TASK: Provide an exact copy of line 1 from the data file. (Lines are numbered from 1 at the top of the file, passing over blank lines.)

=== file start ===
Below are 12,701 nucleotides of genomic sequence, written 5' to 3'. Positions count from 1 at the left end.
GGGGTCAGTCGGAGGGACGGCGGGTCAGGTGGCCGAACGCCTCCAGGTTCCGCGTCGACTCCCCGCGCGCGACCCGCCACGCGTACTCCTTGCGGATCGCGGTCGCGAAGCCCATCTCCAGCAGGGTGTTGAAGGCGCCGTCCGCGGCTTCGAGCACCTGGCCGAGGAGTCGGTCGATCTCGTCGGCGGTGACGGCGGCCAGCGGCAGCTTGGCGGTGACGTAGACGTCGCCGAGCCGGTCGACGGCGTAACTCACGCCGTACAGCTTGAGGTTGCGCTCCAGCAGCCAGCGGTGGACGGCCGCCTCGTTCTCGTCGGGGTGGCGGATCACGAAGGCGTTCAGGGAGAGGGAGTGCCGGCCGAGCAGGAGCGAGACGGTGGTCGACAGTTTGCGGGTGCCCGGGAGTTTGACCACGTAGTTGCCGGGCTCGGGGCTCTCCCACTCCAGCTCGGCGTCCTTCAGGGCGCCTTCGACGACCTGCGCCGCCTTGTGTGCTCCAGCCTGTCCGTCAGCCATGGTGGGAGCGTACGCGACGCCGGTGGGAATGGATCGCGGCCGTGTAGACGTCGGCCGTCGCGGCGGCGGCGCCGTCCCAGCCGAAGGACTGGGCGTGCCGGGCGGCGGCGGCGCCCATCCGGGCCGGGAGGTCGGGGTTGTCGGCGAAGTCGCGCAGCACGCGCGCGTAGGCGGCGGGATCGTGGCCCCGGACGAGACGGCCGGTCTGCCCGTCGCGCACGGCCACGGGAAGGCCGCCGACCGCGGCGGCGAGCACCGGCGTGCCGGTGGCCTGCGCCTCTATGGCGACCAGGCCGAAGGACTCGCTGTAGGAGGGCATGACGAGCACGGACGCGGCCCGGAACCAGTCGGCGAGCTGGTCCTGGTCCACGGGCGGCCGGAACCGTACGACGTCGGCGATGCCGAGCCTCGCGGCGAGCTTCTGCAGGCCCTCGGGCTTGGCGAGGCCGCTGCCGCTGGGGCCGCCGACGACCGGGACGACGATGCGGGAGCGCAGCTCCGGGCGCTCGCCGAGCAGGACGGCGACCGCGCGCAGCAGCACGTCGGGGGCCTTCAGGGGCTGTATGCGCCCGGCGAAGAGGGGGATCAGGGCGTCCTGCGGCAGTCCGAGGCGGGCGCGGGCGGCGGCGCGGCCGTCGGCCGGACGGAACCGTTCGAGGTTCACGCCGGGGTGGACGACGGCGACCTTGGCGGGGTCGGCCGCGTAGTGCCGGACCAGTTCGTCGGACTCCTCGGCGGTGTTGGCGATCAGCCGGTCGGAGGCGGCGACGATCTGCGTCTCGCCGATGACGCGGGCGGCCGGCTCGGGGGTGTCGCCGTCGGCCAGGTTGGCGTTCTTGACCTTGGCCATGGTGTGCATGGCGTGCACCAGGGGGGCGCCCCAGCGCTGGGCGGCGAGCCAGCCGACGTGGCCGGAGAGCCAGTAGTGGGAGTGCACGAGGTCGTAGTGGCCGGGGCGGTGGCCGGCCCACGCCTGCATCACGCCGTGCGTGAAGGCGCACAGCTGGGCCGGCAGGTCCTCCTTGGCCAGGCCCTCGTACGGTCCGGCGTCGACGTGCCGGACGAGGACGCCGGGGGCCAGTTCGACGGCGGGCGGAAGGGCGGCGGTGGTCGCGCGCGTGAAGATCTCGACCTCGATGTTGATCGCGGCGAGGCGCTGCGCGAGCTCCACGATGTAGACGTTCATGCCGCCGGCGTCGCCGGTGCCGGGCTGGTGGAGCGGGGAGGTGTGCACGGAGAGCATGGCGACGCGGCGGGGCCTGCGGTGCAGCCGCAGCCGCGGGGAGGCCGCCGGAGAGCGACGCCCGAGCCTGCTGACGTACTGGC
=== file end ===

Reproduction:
Below are 12,701 nucleotides of genomic sequence, written 5' to 3'. Positions count from 1 at the left end.